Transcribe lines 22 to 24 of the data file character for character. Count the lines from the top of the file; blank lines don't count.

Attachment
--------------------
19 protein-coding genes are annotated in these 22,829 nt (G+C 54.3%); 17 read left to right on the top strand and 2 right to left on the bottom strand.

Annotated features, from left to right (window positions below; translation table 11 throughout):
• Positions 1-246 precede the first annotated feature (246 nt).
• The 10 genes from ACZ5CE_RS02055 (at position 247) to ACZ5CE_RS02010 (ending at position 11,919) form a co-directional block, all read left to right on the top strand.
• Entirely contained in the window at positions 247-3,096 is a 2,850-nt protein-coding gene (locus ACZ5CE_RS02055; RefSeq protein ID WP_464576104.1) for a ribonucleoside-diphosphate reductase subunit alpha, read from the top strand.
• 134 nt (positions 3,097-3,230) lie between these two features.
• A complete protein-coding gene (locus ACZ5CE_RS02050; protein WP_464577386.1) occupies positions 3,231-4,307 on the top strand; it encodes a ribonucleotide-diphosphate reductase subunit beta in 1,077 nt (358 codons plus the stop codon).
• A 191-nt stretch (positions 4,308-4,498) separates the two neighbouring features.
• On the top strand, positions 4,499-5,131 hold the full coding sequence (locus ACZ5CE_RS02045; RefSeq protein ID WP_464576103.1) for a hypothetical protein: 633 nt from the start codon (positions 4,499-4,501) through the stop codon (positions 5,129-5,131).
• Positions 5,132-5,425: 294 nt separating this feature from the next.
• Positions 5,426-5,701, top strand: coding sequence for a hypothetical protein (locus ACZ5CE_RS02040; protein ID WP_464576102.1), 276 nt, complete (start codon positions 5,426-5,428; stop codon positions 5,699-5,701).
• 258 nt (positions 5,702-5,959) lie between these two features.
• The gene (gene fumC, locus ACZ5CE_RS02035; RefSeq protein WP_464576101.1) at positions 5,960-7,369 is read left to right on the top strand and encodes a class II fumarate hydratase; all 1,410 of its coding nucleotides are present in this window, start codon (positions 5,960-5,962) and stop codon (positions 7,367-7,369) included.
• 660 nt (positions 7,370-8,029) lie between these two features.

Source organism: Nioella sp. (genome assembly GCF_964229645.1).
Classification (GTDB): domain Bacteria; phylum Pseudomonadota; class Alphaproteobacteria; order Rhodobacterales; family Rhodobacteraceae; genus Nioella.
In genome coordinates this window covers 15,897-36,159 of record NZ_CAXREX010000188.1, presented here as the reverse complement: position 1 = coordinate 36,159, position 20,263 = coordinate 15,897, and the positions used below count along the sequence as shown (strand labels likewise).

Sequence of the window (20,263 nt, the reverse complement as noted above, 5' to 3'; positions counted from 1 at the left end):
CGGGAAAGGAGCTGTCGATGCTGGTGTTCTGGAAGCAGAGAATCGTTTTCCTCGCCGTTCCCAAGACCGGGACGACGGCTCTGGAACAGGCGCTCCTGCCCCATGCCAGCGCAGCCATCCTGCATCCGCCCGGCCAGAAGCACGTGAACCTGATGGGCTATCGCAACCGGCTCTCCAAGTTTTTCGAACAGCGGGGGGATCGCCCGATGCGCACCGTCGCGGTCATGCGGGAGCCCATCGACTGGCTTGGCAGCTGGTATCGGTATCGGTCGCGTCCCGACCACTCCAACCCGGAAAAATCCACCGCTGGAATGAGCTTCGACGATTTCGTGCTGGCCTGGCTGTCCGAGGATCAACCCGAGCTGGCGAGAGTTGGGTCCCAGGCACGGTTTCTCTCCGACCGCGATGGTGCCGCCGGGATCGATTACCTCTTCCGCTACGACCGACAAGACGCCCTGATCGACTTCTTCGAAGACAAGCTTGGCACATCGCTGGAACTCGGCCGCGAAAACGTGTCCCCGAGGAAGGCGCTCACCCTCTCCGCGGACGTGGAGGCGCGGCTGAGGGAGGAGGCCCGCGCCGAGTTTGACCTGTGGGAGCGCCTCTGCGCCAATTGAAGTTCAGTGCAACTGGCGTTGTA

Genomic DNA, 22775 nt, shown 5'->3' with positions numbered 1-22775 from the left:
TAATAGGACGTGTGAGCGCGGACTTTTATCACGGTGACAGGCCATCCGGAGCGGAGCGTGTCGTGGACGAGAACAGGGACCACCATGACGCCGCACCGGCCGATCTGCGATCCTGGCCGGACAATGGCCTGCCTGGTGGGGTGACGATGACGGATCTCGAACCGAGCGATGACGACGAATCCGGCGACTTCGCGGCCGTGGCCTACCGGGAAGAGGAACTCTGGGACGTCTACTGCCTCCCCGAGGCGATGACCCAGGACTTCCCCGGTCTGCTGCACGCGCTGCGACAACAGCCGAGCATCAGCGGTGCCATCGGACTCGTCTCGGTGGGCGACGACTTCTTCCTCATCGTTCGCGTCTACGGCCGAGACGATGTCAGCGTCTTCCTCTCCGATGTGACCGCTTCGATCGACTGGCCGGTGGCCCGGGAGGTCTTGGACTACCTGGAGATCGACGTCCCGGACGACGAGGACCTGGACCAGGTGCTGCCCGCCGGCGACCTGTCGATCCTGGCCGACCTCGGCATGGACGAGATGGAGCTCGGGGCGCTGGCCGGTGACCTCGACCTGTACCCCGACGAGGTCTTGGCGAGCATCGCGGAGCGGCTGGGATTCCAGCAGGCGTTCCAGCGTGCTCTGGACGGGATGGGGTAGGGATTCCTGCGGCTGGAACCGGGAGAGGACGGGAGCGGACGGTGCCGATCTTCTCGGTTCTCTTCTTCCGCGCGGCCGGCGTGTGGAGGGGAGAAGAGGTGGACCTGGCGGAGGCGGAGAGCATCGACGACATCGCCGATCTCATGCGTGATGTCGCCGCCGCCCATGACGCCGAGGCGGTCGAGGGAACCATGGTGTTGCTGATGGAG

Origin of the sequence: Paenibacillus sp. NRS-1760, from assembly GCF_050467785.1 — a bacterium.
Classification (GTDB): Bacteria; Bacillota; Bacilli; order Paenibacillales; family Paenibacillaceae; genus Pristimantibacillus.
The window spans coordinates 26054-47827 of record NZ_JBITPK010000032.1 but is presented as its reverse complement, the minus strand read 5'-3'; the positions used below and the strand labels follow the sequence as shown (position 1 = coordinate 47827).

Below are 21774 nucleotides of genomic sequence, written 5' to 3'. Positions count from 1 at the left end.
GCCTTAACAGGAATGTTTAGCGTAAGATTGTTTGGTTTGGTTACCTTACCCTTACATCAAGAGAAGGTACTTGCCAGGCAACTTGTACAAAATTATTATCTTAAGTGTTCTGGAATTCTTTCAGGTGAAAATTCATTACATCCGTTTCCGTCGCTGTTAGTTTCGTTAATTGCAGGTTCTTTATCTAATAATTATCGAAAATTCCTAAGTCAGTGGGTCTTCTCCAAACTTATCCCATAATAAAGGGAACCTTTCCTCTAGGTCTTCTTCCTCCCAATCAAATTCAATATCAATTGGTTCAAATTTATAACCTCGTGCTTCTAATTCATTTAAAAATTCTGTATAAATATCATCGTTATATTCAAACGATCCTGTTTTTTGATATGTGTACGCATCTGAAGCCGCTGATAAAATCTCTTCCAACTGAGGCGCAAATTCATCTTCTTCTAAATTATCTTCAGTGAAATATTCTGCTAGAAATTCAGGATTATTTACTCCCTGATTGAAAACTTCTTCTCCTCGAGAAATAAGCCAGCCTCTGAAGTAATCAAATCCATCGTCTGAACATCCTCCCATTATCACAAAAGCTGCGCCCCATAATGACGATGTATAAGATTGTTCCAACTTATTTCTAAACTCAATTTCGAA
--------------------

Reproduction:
Origin of the sequence: Paenibacillus sp. NRS-1760, from assembly GCF_050467785.1 — a bacterium.
Classification (GTDB): Bacteria; Bacillota; Bacilli; order Paenibacillales; family Paenibacillaceae; genus Pristimantibacillus.
The window spans coordinates 26054-47827 of record NZ_JBITPK010000032.1 but is presented as its reverse complement, the minus strand read 5'-3'; the positions used below and the strand labels follow the sequence as shown (position 1 = coordinate 47827).